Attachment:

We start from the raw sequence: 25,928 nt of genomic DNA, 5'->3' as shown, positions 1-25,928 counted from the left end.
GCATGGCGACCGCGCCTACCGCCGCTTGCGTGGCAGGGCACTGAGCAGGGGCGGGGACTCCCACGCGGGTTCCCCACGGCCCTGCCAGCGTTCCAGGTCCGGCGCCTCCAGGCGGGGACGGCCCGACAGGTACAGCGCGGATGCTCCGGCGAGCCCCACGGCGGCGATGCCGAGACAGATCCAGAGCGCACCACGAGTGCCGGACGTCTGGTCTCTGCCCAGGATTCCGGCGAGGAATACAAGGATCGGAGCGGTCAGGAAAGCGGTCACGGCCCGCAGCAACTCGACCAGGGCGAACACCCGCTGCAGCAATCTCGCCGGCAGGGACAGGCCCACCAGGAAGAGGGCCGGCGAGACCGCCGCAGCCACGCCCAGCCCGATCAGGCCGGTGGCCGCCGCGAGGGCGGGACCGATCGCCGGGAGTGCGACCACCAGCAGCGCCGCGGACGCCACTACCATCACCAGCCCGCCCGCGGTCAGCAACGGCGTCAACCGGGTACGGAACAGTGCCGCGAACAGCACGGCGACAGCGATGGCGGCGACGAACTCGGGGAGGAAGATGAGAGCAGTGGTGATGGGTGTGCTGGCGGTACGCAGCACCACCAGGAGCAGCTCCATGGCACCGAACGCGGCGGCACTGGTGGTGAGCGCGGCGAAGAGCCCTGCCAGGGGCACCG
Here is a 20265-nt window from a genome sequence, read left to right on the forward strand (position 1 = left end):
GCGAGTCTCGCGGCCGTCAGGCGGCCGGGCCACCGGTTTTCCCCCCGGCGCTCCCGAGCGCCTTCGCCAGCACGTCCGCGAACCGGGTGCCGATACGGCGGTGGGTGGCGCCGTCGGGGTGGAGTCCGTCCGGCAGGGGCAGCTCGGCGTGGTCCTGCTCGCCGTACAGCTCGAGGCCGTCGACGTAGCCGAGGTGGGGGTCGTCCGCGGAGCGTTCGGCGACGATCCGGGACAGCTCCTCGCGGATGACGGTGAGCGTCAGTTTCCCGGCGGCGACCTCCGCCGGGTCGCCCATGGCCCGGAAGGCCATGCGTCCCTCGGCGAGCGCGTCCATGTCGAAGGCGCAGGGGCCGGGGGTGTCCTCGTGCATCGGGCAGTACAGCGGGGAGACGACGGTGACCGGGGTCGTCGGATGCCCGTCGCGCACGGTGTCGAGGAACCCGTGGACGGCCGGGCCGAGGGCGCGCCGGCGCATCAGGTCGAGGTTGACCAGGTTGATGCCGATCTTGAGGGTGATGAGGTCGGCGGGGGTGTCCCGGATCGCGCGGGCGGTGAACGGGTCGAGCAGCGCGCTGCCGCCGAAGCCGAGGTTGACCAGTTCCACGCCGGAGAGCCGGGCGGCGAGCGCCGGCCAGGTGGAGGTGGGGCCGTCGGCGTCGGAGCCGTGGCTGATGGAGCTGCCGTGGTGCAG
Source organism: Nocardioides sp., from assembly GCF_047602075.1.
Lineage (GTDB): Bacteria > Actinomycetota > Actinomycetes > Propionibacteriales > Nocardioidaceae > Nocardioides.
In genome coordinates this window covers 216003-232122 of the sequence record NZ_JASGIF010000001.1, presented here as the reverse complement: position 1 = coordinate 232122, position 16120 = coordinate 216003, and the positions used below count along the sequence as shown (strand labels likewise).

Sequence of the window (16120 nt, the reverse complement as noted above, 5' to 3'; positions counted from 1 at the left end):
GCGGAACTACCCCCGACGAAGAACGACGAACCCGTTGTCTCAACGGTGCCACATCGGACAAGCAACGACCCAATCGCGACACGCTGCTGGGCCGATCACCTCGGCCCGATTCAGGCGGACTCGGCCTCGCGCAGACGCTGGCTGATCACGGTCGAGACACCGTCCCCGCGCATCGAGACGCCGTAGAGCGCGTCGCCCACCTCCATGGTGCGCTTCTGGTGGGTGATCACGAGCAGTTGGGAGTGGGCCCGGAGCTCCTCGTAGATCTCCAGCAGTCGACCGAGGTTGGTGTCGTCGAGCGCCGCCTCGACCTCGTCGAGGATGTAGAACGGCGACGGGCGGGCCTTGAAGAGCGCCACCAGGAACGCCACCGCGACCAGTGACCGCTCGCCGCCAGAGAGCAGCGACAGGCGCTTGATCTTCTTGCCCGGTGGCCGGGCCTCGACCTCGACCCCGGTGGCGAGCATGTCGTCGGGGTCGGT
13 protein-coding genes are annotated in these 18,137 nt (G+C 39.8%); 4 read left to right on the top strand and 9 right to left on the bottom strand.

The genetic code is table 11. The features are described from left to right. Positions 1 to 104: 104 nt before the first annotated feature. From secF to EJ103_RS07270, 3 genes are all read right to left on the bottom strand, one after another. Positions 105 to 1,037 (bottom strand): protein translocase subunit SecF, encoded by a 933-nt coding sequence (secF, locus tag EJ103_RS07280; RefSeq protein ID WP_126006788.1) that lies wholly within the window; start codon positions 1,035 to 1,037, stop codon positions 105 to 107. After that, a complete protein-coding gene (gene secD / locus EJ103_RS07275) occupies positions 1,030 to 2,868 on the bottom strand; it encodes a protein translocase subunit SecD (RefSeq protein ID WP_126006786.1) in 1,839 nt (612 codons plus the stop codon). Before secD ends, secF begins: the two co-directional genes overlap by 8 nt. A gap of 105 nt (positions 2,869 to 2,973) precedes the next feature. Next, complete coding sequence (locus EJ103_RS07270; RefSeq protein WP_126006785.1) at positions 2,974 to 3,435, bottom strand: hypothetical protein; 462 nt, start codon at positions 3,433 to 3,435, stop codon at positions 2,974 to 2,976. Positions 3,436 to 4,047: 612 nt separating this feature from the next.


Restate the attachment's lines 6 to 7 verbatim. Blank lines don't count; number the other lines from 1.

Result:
Lineage (GTDB): Bacteria > Actinomycetota > Actinomycetes > Propionibacteriales > Nocardioidaceae > Nocardioides.
In genome coordinates this window covers 216003-232122 of the sequence record NZ_JASGIF010000001.1, presented here as the reverse complement: position 1 = coordinate 232122, position 16120 = coordinate 216003, and the positions used below count along the sequence as shown (strand labels likewise).